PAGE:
Why are architects driven to design on four wheels? Is it a desire to make moveable buildings or a wish to transpose architectural techniques? Gemma Battenbough investigates.
The design industries have often inspired each other and no two have been more linked than contemporary building design and car design. From panelization to materials, from forming techniques to body paint, automotive design often tips its cap to architecture.
Take the Audi A’KIMONO LS2.0 for example. The concept uses the exterior surfaces to house an artificial lighting system that makes the car’s silhouette stand out at night. Making use of hidden lighting, this type of light follows the relief and the shape of the surfaces. It is often used for the lighting of interiors, monuments, architectural buildings and sports facilities.
This year has already seen Norman Foster devise a possible successor to London’s iconic red double decker. The unusual design, complete with glass ‘ceiling‘, is one of several entrants to a competition held by Mayor Boris Johnson to find a replacement for the famous bus. The design by Foster + Partners, features a see-through roof curving over the top deck of the hop-on, hop-off bus to give passengers an uninterrupted view as they move through the city. A side panel would allow disabled passengers and people with prams to get aboard, and the driver and conductor would communicate with wireless headsets.
If Foster’s design does go ahead it will be the first time an architect has successfully designed a motor vehicle, despite the long-running relationship between the to disciplines.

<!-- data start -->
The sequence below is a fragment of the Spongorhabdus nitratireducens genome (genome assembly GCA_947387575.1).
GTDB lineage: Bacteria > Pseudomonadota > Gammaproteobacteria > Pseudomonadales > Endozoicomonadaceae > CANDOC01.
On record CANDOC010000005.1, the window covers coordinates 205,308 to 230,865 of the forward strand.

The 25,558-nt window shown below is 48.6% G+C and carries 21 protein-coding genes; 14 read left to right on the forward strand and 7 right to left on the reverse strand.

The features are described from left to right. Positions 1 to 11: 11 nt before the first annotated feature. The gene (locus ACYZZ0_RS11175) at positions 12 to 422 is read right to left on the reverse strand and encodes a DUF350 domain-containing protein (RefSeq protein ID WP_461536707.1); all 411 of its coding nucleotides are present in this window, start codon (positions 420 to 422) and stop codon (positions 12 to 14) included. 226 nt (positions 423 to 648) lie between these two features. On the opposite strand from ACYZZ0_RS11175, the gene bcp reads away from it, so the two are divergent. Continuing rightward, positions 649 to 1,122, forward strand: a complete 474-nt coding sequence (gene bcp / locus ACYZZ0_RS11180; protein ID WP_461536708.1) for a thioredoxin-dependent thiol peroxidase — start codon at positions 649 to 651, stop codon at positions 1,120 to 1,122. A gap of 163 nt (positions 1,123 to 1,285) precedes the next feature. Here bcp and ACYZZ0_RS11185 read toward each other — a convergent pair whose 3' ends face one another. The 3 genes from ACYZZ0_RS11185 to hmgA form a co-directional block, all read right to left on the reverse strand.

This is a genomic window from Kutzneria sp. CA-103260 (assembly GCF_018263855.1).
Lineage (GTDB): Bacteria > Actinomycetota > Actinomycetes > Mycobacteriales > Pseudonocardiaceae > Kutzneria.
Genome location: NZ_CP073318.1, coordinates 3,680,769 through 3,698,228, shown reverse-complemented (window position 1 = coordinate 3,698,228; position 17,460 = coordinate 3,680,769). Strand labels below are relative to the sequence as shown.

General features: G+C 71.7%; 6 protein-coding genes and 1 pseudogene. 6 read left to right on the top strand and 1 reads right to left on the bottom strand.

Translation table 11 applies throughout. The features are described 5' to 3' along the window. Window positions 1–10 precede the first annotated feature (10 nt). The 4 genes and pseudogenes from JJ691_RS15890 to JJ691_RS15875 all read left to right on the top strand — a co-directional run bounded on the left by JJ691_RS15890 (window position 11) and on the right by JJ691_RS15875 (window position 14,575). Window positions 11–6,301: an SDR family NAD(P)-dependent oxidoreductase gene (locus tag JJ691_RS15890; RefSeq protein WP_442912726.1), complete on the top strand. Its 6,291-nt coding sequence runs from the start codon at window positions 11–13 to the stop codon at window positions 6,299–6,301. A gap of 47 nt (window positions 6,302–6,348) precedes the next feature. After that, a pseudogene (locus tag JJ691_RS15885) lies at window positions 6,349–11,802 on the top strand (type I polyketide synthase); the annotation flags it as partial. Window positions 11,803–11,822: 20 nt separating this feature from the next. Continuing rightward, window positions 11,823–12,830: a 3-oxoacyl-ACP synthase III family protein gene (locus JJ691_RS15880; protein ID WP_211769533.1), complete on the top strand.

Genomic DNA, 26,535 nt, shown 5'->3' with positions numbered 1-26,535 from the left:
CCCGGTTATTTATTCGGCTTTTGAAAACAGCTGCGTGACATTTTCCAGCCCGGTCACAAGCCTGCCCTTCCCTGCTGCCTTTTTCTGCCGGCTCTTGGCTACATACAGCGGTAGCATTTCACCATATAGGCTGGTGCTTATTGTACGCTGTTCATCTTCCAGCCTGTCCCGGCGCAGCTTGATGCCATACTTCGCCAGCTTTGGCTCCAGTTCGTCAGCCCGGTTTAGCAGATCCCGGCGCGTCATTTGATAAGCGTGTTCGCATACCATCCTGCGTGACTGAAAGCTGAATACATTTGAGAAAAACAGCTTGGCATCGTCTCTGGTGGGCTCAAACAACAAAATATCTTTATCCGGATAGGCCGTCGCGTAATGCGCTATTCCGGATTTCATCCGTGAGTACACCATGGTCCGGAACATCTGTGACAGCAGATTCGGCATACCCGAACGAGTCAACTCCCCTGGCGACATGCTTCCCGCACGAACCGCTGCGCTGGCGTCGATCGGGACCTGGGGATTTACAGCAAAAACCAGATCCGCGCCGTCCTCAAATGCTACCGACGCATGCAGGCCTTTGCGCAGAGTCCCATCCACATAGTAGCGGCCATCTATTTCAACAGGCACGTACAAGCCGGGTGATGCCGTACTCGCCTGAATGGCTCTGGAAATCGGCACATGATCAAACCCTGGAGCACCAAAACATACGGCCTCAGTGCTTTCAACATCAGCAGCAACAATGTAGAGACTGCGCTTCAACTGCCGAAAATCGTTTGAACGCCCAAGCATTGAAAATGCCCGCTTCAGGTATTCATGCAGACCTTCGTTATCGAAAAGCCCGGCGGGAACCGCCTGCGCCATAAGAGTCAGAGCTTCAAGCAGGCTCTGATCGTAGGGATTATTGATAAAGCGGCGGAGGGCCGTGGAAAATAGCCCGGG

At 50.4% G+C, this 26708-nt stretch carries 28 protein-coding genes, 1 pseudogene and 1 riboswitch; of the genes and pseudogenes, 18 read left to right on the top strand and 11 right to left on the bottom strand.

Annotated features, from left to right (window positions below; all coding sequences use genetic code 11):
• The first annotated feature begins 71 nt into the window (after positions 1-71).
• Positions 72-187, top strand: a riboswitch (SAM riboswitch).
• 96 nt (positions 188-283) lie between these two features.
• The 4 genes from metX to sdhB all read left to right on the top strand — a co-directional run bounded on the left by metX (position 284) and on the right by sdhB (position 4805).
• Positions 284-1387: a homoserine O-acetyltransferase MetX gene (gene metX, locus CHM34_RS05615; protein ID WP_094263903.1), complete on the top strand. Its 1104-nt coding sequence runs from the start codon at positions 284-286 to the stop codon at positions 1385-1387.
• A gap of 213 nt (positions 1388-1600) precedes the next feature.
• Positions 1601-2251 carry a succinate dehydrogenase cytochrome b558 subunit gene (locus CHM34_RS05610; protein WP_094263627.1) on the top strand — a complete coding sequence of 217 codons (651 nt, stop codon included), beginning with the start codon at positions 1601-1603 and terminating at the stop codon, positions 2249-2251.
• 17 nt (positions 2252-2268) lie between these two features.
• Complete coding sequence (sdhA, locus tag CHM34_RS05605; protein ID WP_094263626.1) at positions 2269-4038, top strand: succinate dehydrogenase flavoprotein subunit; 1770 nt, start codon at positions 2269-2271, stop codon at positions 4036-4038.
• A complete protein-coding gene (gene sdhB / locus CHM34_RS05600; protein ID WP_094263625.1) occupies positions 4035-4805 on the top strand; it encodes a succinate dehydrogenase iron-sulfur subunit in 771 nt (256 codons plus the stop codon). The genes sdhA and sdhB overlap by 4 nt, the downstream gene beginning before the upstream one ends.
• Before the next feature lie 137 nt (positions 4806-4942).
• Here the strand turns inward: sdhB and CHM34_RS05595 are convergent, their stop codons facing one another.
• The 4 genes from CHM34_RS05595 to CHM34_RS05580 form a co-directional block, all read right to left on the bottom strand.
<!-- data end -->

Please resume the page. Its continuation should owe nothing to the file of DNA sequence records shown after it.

When it comes to designing automobiles, the efforts of architects are “usually flawed, or just plain laughable,” says the Guardian’s Steve Rose.
When Zaha Hadid designed the (non-working) prototype Z Car a few years ago she was not thinking about driving it down the M1. Missing headlights, windscreen wipers, bumpers and mud guards, the concept was a detail-free flight of design fancy.
“Perhaps architects are secretly jealous of automobiles,” says Rose. “Cars reduce architecture to mere background. Buildings will never mimic their mobility and their freedom. All they can do is stand still and watch.”
Architects are forever trying to capture movement in buildings. Gerhy’s free-flowing forms seem to billow and writhe, questioning the limits of a fixed space.
However, architects are experimenting with moving buildings. Beyond Dubai’s rotating Dynamic Tower, architects are attempting to make buildings walk. Walking Building, by Angeli Dakis, is a hybrid ‘hyper-building’ based on the concept of an existing 1950s factory that converts into the National Museum of Contemporary Art.
“The factory communicates ideas about contemporary art that are rooted in the 1970s, while the city around it communicates with mobile phones,” Dakis says. View the motion here: http://www.angelidakis.com/_PAGES/Animated.htm